DIR: Takashi Miike • WRI: Kikumi Yamagishi • PRO: Toshiaki Nakazawa, Jeremy Thomas • DOP: Nobuyasu Kita • ED: Kenji Yamashita • DES: Yuji Hayashida • Cast: Koji Yakusho, Eita, Hikari Mitsushima, Ebizō Ichikawa
At the beginning of Takashi Miike’s previous film 13 Assassins, a feudal Japanese lord protested against the hierarchy by committing seppuku (or hara-kiri, that is ritual suicide by disembowelment) in front of a royal palace. While the camera stayed above the waistline, the sound effects of flesh and organ being torn and the twisted expressions on the actor’s face were enough to shake anyone to the core. Now Miike has chosen that scene as a centrepiece for his latest film.
Like 13 Assassins, Hara-Kiri: Death of a Samurai is also a remake of a Japanese film from the early 1960s, although the original Hara-Kiri is the far more renowned film. Miike, one of the most prolific filmmakers in the world, has shot his remake in 3D, injecting incredible texture into his film, although he has stuck far too close to the original in terms of story.
As in Masaki Kobayashi’s 1962 film, Hara-Kiri tells the tale of Hanshiro Tsugumo (played here by stage actor Ichikawa Ebizō XI ), a masterless samurai who comes to the fortress of the Ili clan asking to regain his honour, after years living in poverty, by committing seppuku in their courtyard. To dissuade him from making a mess of their abode, the caretaker of the fortress (13 Assassins’ Kageyu Saito) tells him the sad story of a young ronin who came to the Ili clan hoping to extort money by threatening hara-kiri on their doorstep. Worried it might lead to a wave of extortionist samurai paying visits, the Ili clan called the ronin’s ‘suicide bluff’. Despite the young man’s last minute protestations, the caretaker insisted he go through with his suicide.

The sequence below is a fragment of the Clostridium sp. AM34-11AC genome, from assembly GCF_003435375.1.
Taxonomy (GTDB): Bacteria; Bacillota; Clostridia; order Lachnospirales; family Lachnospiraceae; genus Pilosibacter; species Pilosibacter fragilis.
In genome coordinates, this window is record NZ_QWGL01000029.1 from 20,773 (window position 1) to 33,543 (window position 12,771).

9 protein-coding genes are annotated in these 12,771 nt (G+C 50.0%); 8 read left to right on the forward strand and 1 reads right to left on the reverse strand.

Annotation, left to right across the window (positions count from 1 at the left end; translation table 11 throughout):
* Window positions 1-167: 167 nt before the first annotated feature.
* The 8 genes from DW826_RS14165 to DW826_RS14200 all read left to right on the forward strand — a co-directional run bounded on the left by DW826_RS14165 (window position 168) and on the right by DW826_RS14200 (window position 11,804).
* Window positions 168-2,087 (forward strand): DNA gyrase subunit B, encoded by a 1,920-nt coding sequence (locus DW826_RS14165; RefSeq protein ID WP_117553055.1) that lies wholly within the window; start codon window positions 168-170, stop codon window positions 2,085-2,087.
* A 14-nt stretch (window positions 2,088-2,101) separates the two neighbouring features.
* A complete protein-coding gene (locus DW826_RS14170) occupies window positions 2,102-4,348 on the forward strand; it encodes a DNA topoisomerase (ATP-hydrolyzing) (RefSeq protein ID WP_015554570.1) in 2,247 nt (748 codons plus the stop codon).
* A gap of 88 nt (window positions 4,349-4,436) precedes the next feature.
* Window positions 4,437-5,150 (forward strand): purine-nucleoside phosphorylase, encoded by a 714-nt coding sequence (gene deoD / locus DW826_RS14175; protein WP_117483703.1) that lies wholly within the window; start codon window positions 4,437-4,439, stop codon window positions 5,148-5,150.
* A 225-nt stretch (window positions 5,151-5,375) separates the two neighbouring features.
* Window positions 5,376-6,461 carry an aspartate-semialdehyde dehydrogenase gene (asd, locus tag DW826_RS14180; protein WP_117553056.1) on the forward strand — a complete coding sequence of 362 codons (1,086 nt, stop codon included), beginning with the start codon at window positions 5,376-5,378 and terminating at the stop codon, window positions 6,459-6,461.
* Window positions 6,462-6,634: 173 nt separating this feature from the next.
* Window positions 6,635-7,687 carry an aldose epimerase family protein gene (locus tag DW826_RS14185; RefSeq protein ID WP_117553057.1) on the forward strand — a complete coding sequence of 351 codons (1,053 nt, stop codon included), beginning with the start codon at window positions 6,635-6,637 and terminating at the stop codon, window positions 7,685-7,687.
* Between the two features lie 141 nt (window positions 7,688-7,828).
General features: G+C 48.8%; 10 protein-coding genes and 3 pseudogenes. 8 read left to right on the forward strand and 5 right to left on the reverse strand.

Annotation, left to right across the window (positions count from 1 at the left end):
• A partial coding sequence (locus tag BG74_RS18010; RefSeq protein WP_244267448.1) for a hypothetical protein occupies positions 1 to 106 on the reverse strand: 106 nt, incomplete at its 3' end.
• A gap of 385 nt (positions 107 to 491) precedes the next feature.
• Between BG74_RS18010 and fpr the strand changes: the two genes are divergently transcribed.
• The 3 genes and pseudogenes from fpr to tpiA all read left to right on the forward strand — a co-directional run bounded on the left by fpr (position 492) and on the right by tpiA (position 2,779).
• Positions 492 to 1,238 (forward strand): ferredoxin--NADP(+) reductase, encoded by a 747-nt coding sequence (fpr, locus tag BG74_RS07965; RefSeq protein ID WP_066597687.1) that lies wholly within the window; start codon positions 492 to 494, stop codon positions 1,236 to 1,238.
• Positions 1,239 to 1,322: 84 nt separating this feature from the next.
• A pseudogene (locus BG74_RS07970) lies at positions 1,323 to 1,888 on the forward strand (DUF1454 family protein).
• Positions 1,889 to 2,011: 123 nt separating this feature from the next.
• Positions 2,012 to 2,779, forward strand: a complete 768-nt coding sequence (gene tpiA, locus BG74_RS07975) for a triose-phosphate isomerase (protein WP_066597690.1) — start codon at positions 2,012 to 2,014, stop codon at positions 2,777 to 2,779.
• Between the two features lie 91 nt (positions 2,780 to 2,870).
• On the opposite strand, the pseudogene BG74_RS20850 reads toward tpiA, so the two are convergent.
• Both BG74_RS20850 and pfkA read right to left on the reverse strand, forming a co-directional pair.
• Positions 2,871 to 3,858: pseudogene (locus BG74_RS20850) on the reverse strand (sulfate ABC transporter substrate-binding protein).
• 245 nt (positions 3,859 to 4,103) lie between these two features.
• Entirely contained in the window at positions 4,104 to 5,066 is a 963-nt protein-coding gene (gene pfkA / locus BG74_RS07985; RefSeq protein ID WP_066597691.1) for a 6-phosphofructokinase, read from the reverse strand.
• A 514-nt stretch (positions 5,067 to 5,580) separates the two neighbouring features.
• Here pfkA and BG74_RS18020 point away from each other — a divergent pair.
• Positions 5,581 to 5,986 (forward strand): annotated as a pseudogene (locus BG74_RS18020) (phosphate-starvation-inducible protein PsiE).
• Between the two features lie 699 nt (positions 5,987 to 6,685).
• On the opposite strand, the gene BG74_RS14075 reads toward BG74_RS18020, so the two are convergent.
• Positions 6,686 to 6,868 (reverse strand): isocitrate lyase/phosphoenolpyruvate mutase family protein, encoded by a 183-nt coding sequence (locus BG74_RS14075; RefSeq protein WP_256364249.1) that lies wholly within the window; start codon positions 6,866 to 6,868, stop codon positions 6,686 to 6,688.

Tsugomo is not dissuaded by this tale, and prepares for his seppuku. But when it comes time to choose his second (the man who decapitates the suicidal samurai once disembowelment is complete), no one can be found fit for the job. While the Ili clan’s best warriors are sought out, Tsugomo regales the caretaker with his life story, which has more than a few twists to it.
None of Miike’s trademark wildness is on show here; the pacing is slow, calm and realistic, much like the first hour of 13 Assassins before that film was interrupted by flaming cattle and forty minutes of exploding swordsmen. The experiment here is the 3D, which Miike uses far more skillfully than many of his American counterparts. Slow and steady movements around subtly detailed environments reveal some of the finest 3D imagery we’ve yet been shown. Sadly, several of the indoor scenes are so dark that it is necessary to tilt your 3D glasses to your nose to make out the faces of the actors. The best and worst of 3D is all here.
The performances are strong, especially Ebizō’s, and the humanist dialogue captures well the film’s main theme of honour versus morality. Sadly, the film forsakes much of the mystery of the original in favour of intense melodrama, and because of this the middle act is frustratingly elongated. By the time we reach the climax, it is hard not to just want it all to be over. The payoff, shockingly, is less exciting than in the frenetic original, now 50 years old.
Miike has crafted a beautiful film, but in sticking so closely to the original and then choosing to emphasise its weaker elements, has failed to make a film that fully justifies itself. Kobayashi’s film is hard to come by, but worth tracking down as an alternative to this solid but misstepping effort.
Oh, and if you’re worried, while there’s a lot of blood and the sounds are grotesque, no, no bowels are seen pouring from stomachs. Because that would probably be a deal-breaker for some.